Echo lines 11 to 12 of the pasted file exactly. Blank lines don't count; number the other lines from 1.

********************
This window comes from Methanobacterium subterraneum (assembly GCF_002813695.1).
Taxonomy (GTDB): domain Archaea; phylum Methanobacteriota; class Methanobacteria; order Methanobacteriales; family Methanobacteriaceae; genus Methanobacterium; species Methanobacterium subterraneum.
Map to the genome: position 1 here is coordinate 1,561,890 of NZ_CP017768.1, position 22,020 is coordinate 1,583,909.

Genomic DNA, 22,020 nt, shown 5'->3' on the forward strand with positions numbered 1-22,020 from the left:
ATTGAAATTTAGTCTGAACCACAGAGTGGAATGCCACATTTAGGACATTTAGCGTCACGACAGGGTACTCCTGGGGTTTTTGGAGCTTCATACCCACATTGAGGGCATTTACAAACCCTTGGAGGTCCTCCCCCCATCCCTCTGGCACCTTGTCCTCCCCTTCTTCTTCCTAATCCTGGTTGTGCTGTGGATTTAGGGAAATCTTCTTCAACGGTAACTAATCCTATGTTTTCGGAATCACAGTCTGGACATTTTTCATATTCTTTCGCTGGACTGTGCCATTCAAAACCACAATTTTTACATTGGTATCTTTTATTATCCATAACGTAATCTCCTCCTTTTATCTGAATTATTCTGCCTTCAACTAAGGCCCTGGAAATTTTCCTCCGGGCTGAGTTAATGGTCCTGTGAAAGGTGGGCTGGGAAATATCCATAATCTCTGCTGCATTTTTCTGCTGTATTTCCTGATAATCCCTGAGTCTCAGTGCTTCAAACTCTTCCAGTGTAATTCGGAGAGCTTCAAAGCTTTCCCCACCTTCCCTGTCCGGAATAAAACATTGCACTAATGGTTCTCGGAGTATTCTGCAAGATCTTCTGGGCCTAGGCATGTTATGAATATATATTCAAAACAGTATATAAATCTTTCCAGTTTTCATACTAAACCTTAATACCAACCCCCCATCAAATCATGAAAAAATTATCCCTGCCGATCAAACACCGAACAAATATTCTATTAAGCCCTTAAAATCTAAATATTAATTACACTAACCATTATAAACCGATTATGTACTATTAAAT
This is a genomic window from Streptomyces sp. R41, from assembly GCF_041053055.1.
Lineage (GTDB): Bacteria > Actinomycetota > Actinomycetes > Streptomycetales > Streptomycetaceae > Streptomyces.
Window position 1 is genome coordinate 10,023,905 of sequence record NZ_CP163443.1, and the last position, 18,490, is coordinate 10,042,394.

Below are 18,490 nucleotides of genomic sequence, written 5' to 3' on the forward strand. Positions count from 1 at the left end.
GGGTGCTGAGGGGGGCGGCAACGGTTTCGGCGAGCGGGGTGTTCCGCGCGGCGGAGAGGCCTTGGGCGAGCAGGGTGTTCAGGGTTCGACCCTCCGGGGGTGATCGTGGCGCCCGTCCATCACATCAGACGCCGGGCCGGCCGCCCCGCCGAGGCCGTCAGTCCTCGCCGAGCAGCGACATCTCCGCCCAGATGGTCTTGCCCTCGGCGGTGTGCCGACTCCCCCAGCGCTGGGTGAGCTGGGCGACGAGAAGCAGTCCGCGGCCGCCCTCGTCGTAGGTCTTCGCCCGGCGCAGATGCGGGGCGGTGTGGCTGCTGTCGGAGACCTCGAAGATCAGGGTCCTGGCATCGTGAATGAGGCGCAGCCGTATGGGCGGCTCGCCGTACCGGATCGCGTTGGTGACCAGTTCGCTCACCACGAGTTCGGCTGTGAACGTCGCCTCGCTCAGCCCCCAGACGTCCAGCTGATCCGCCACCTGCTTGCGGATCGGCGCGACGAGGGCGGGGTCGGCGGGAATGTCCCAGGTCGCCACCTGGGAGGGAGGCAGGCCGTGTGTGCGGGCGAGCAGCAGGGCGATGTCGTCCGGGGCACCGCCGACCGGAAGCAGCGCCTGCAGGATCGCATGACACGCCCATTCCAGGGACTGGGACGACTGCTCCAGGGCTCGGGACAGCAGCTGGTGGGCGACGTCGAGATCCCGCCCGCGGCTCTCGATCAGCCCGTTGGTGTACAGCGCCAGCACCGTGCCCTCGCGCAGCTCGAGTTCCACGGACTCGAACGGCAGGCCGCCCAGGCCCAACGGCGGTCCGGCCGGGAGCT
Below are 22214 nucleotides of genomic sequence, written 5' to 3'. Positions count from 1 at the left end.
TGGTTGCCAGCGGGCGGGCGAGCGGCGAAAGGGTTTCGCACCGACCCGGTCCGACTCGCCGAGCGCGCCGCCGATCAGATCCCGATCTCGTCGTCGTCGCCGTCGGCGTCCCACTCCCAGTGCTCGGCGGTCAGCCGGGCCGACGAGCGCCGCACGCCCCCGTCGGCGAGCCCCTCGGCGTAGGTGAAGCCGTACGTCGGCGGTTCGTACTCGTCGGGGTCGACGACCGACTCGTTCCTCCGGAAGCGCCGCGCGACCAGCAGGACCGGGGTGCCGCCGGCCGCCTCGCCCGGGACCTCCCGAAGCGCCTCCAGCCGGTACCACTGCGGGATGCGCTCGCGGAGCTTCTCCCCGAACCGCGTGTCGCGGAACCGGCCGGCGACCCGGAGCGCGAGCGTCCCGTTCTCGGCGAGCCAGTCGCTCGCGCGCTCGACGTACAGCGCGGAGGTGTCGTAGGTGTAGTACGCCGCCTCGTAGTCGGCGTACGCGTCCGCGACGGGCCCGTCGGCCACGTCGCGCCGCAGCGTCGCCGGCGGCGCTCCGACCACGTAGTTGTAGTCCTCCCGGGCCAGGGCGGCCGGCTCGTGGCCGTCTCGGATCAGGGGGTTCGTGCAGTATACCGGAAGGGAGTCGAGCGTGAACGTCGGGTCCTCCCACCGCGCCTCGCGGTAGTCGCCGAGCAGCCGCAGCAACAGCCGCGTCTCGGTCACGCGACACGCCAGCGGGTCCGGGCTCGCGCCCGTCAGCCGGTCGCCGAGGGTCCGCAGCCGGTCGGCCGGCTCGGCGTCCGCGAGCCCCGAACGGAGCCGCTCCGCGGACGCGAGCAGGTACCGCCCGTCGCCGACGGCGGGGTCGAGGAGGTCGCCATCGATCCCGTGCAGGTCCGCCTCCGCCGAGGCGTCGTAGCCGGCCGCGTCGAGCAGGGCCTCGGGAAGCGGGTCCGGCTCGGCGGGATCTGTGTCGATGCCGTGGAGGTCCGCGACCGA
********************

Below are 22214 nucleotides of genomic sequence, written 5' to 3'. Positions count from 1 at the left end.
TGGTTGCCAGCGGGCGGGCGAGCGGCGAAAGGGTTTCGCACCGACCCGGTCCGACTCGCCGAGCGCGCCGCCGATCAGATCCCGATCTCGTCGTCGTCGCCGTCGGCGTCCCACTCCCAGTGCTCGGCGGTCAGCCGGGCCGACGAGCGCCGCACGCCCCCGTCGGCGAGCCCCTCGGCGTAGGTGAAGCCGTACGTCGGCGGTTCGTACTCGTCGGGGTCGACGACCGACTCGTTCCTCCGGAAGCGCCGCGCGACCAGCAGGACCGGGGTGCCGCCGGCCGCCTCGCCCGGGACCTCCCGAAGCGCCTCCAGCCGGTACCACTGCGGGATGCGCTCGCGGAGCTTCTCCCCGAACCGCGTGTCGCGGAACCGGCCGGCGACCCGGAGCGCGAGCGTCCCGTTCTCGGCGAGCCAGTCGCTCGCGCGCTCGACGTACAGCGCGGAGGTGTCGTAGGTGTAGTACGCCGCCTCGTAGTCGGCGTACGCGTCCGCGACGGGCCCGTCGGCCACGTCGCGCCGCAGCGTCGCCGGCGGCGCTCCGACCACGTAGTTGTAGTCCTCCCGGGCCAGGGCGGCCGGCTCGTGGCCGTCTCGGATCAGGGGGTTCGTGCAGTATACCGGAAGGGAGTCGAGCGTGAACGTCGGGTCCTCCCACCGCGCCTCGCGGTAGTCGCCGAGCAGCCGCAGCAACAGCCGCGTCTCGGTCACGCGACACGCCAGCGGGTCCGGGCTCGCGCCCGTCAGCCGGTCGCCGAGGGTCCGCAGCCGGTCGGCCGGCTCGGCGTCCGCGAGCCCCGAACGGAGCCGCTCCGCGGACGCGAGCAGGTACCGCCCGTCGCCGACGGCGGGGTCGAGGAGGTCGCCATCGATCCCGTGCAGGTCCGCCTCCGCCGAGGCGTCGTAGCCGGCCGCGTCGAGCAGGGCCTCGGGAAGCGGGTCCGGCTCGGCGGGATCTGTGTCGATGCCGTGGAGGTCCGCGACCGA